As of the writing of this column, people are making comparisons of the Oregon Wildlife Refuge occupiers to those who fired on Fort Sumter to start the Civil War. Some sympathizers are sure to even sport the Confederate flag, based upon a myth that the government of the South was some sort of republic that respected the rights of all non-slaves. Perhaps it's time to revisit how the Confederate States of America actually operated.
Much has been written about President Lincoln's administration, which has been called everything from socialist to downright tyrannical. What people don't know is that the Confederate States of America was pretty similar in its behavior.
In the Charleston City Paper, Jack Hunter writes:
"Dissuading the South from seceding by promising to protect slavery didn't work, because the issue was secondary to the primary issue of constitutional government and states' rights. Southerners clung to the Founding Fathers' vision of a decentralized republic in which central planning, federal dictates, and permanent standing armies would have been impossible because the Constitution did not allow for a national government powerful enough to implement such measures."
Meanwhile, in the North, Hunter claims, "Lincoln enacted the first income tax and the first draft, and supported internal improvements and nationalizing banks. Such centralizing, socialistic, and militaristic restructuring of America was certainly more comparable to the fascism that defined Hitler's Germany than the agrarian-based economies and loose-knit state militias that defined the Confederate States of America.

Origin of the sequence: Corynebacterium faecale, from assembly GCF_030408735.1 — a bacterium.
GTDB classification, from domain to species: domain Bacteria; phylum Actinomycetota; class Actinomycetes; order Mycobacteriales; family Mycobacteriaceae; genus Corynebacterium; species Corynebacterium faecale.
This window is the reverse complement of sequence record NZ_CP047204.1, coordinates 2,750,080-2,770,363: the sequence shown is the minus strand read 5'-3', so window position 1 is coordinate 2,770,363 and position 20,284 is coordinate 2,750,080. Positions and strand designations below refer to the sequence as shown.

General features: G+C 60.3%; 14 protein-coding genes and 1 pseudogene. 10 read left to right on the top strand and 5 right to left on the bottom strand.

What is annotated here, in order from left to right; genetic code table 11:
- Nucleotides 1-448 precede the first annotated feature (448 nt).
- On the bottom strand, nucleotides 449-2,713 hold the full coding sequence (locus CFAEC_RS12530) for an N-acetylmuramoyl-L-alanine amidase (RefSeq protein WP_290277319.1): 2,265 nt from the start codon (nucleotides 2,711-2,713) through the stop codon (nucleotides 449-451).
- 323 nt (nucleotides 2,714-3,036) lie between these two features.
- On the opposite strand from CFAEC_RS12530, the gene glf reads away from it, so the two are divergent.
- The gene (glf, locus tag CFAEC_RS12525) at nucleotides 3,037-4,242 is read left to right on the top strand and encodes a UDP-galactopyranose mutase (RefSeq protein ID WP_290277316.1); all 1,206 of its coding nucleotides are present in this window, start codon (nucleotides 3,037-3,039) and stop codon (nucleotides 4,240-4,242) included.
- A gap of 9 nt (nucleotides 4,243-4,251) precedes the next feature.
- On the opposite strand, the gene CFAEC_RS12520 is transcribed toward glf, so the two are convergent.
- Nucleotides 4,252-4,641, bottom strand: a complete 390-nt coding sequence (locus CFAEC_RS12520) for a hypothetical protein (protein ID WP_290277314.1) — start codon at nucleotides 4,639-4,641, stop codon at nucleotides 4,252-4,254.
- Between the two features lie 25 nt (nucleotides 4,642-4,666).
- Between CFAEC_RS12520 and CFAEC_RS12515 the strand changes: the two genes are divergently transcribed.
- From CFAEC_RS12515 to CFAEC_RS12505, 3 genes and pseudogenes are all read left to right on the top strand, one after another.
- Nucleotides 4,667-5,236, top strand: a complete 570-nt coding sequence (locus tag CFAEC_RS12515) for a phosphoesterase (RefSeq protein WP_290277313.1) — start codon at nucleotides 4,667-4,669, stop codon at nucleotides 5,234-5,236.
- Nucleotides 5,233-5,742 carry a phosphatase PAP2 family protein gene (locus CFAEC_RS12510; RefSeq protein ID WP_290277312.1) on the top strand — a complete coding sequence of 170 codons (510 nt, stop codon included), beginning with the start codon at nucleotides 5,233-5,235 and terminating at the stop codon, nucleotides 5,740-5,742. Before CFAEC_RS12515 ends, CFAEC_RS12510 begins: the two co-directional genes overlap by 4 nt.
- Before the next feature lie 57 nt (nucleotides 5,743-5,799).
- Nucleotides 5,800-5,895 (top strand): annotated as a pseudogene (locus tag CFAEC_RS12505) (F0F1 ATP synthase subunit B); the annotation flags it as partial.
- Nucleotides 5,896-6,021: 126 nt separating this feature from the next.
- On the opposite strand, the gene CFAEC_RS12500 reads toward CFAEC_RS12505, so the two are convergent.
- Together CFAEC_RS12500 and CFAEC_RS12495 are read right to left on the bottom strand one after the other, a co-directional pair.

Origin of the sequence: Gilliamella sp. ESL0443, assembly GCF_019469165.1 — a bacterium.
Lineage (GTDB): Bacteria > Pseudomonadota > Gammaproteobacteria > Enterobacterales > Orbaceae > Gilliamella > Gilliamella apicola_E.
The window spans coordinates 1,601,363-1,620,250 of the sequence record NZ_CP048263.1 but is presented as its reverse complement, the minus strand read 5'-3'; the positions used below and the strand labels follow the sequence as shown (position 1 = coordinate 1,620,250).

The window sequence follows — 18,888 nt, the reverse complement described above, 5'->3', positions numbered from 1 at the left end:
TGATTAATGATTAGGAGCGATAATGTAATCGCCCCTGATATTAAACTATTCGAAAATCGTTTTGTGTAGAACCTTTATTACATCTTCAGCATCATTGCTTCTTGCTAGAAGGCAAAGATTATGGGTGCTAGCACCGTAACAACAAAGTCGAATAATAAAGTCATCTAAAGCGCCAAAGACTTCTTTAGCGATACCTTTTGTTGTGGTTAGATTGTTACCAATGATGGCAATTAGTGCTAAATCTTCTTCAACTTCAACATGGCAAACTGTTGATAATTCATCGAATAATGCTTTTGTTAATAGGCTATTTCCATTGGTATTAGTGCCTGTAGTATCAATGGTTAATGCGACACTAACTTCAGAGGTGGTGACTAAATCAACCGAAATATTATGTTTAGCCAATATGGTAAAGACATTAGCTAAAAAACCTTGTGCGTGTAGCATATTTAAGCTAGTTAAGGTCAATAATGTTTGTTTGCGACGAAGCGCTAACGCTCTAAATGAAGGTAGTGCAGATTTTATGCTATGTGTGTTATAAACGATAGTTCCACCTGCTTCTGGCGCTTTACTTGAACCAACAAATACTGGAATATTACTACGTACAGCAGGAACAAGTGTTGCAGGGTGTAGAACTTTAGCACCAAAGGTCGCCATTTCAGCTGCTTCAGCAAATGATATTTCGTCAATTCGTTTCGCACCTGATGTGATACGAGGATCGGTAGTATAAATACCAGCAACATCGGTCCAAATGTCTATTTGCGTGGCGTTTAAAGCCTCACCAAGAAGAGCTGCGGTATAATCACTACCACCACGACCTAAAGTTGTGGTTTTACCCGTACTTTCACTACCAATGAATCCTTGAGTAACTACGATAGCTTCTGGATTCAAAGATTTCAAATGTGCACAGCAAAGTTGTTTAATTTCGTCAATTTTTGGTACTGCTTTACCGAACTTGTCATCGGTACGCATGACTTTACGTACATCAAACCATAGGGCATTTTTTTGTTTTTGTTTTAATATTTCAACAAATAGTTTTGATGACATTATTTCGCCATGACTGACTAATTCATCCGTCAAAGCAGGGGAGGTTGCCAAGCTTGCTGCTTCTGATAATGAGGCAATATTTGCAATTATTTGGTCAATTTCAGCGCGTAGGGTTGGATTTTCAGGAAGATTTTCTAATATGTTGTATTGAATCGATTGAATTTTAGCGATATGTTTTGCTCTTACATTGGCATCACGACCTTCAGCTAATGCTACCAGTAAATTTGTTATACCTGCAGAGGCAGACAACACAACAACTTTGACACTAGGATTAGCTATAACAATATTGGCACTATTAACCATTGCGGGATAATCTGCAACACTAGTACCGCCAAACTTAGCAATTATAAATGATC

"Lincoln suspended habeas corpus and imprisoned thousands upon thousands of newspaper editors, judges, politicians, and any other citizens, public or private, who dared to get in his way. Conducting the first "total war" of the modern era -- in which Lincoln's armies intentionally targeted innocent women, children, and old men in the South -- was nothing less than an act of 'genocide' against Southerners. There is nothing even remotely comparable in the actions of Confederate President Jefferson Davis or even Southern leaders like Robert E. Lee to the fascist tactics of Lincoln."
He's right about Lincoln, but not about the C.S.A. First of all, research of mine shows that in secession documents, Southern states don't use the term "states' rights" (or any variation of that) with rights being described as "the right to own slaves." The states even refer to themselves as "the slave-holding states," instead of the South.
Additionally, the fact is that President Jefferson Davis and the Confederate government set up a military draft a year before the North, and more Southern draftees were thrown into action than Northern draftees (a greater percentage of Northern forces were volunteers). You could be exempt from the draft, of course, if you owned more than 20 slaves.
Moreover, in General John Gordon's biography (that I am currently reading), he describes how the government requisitions all guns. Gordon and his men had their guns taken for military service (the guns were "requisitioned" by Georgia's government). They were given "pikes" instead (long sticks with knives at the end). I am not joking. And Thomas Chaffin and Barrett Whitener's book "The H.L. Hunley: The Secret Hope of the Confederacy" documents how the South was even more effective at censoring the press and squelching dissent even than the North.
It's important to note that the C.S.A. was, just like Lincoln's government, a military government. If you're a military government, it's what you do. This is an important lesson for those who think military government is great, or who have romantic notions of the South's government during the Civil War, or believe only Lincoln's regime trampled on anyone's rights.
John A. Tures, associate professor of political science, LaGrange College; email@example.com.